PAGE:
Budding Holmesians not yet ready to tackle the originals will certainly get a taste of what’s in store.

READ REVIEW

SHERLOCK HOLMES AND THE ADVENTURE OF BLACK PETER

From the On the Case with Holmes and Watson series , Vol. 11

A bit of nautical skullduggery leads to a brutal former sea captain’s murder in this graphic adaptation.

Consistent with series formula, it is retold in easy-to-follow framed panels of various sizes and shapes interspersed with prose transitions and capped by analyses of the significant clues. This case has Holmes and Watson helping a novice police inspector nab a hulking tar who left his victim pinned to a wall with a harpoon. The resultant confession reveals murky deeds in the pasts of both mariners. The gruesome elements here and in the co-published #12, Sherlock Holmes and the Adventure of the Cardboard Box, are not explicitly depicted, and the simply drawn art’s dark palette gives the visuals a muted look. Characters have an unfortunately cartoony look; Holmes, in particular, lacks the expected gravitas. Still, the plots remain intact, and the language and settings have a properly period flavor.

Budding Holmesians not yet ready to tackle the originals will certainly get a taste of what’s in store. (map, reading list) (Graphic mystery. 10-12)

Pub Date: March 1, 2012

ISBN: 978-0-7613-7100-7

Page Count: 48

Publisher: Graphic Universe

Review Posted Online: Nov. 9, 2011

Kirkus Reviews Issue: Dec. 1, 2011

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The dice are rolling readers’ way in this third outing.

SUNNY ROLLS THE DICE

From the Sunny series , Vol. 3

Sunny, in seventh grade, finds her score on the Groovy Meter taking some wild swings as her friends’ interests move in different directions.

In a motif that haunts her throughout, Sunny succumbs to a teen magazine’s personality quiz and sees her tally seesaw radically. Her BF Deb has suddenly switched focus to boys, clothes, and bands such as the Bee Gees (this is 1977)—dismissing trick-or-treating and wearing galoshes on rainy days as “babyish.” Meanwhile, Sunny takes delight in joining nerdy neighbors Lev, Brian, and Arun in regular sessions of Dungeons and Dragons (as a fighter character, so cool). The storytelling is predominantly visual in this episodic outing, with just occasional snatches of dialogue and pithy labels to fill in details or mark the passage of time; frequent reaction shots deftly capture Sunny’s feelings of being pulled this way and that. Tellingly, in the Holms’ panels (colored by Pien), Sunny’s depicted as significantly smaller than Deb, visually underscoring her developmental awkwardness. Deb’s comment that “we’re too old to be playing games like that” leads Sunny to drop out of the D&D circle and even go to the school’s staggeringly dull spring dance. Sunny’s mostly white circle of peers expands and becomes more diverse as she continues to navigate her way through the dark chambers and misty passages of early adolescence. Lev is an Orthodox Jew, Arun is South Asian, and Regina, another female friend, has brown skin.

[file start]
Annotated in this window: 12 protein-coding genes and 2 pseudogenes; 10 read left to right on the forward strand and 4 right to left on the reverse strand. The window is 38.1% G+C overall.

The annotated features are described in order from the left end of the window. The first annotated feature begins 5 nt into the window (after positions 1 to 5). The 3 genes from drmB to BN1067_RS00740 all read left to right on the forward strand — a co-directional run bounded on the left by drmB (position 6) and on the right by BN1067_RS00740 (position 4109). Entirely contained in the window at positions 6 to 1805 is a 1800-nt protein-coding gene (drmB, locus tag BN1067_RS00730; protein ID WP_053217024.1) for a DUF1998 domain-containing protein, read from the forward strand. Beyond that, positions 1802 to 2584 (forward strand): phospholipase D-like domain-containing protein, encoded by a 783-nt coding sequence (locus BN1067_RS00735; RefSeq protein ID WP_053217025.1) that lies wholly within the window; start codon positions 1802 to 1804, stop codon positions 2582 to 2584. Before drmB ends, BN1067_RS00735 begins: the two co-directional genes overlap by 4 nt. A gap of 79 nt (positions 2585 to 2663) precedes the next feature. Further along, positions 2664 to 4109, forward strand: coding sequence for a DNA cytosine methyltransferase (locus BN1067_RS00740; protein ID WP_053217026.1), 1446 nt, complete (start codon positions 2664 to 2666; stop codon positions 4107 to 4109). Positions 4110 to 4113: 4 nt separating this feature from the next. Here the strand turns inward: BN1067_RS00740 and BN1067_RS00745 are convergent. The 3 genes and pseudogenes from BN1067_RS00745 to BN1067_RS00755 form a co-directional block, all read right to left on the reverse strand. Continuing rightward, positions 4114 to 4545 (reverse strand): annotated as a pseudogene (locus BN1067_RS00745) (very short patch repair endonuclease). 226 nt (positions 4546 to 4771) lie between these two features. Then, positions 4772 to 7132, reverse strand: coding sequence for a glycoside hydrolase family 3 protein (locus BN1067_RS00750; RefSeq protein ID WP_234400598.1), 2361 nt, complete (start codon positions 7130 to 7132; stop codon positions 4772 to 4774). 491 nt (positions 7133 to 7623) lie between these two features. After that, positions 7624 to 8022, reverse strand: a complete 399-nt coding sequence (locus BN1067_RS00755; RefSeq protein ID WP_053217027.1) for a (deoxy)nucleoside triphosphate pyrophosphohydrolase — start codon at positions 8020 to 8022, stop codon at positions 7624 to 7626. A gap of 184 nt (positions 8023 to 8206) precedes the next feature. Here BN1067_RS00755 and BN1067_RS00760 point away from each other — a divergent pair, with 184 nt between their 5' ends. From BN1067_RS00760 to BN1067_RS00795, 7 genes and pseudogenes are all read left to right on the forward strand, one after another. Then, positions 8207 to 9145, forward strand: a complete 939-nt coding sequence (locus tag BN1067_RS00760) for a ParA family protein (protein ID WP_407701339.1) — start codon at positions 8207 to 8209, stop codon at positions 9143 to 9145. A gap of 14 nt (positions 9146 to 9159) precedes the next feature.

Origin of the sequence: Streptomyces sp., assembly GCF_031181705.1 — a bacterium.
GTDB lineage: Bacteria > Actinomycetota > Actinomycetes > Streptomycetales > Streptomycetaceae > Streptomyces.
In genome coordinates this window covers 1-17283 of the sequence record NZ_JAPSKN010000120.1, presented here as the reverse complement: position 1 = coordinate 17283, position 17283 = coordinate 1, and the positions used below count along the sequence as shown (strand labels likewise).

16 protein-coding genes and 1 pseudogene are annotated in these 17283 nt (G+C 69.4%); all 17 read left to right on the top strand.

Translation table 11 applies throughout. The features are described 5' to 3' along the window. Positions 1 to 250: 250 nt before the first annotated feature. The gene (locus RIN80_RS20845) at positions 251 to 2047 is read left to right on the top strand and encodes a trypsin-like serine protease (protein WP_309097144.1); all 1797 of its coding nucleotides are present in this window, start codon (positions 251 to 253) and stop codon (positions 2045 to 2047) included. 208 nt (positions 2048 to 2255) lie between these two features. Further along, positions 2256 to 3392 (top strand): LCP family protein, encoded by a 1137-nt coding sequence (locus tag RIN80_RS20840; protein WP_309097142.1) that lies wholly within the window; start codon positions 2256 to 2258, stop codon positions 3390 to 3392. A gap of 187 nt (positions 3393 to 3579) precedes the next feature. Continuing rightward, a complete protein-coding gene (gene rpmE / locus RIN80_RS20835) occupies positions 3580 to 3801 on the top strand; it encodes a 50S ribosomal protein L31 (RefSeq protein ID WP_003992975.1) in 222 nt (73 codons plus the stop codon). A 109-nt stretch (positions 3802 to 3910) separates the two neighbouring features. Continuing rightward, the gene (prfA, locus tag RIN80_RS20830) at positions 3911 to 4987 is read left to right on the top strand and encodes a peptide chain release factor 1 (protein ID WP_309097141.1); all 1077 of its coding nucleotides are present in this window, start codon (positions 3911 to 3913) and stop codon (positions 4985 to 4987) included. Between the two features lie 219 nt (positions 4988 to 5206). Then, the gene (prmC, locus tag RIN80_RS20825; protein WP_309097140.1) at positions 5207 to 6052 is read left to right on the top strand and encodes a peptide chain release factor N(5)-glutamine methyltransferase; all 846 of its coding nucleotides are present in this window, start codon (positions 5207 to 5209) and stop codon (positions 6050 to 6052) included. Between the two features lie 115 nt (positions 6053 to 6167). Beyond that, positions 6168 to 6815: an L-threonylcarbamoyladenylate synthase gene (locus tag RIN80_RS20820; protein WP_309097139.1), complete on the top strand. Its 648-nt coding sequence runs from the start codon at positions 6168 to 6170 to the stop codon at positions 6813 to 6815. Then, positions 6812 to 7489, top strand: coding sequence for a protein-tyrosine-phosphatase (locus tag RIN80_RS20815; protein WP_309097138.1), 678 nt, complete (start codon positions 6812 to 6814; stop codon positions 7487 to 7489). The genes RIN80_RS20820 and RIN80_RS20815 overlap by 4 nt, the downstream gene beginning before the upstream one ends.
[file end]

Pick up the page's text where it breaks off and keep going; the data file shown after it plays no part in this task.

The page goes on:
The dice are rolling readers’ way in this third outing. (Graphic historical fiction. 10-12)

Pub Date: Oct. 1, 2019

ISBN: 978-1-338-23314-8

Page Count: 224

Publisher: Graphix/Scholastic

Review Posted Online: June 23, 2019

Kirkus Reviews Issue: July 15, 2019

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The magic of reading is given a refreshingly real twist.

A GIRL, A RACCOON, AND THE MIDNIGHT MOON

This is the way Pearl’s world ends: not with a bang but with a scream.

Pearl Moran was born in the Lancaster Avenue branch library and considers it more her home than the apartment she shares with her mother, the circulation librarian. When the head of the library’s beloved statue of poet Edna St. Vincent Millay is found to be missing, Pearl’s scream brings the entire neighborhood running. Thus ensues an enchanting plunge into the underbelly of a failing library and a city brimful of secrets. With the help of friends old, uncertainly developing, and new, Pearl must spin story after compelling story in hopes of saving what she loves most. Indeed, that love—of libraries, of books, and most of all of stories—suffuses the entire narrative. Literary references are peppered throughout (clarified with somewhat superfluous footnotes) in addition to a variety of tangential sidebars (the identity of whose writer becomes delightfully clear later on). Pearl is an odd but genuine narrator, possessed of a complex and emotional inner voice warring with a stridently stubborn outer one. An array of endearing supporting characters, coupled with a plot both grounded in stressful reality and uplifted by urban fantasy, lend the story its charm. Both the neighborhood and the library staff are robustly diverse. Pearl herself is biracial; her “long-gone father” was black and her mother is white. Bagley’s spot illustrations both reinforce this and add gentle humor.

The magic of reading is given a refreshingly real twist.   (reading list) (Fantasy. 10-12)

Pub Date: Jan. 7, 2020

ISBN: 978-1-4521-6952-1

Page Count: 392

Publisher: Chronicle

Review Posted Online: Aug. 26, 2019

Kirkus Reviews Issue: Sept. 15, 2019

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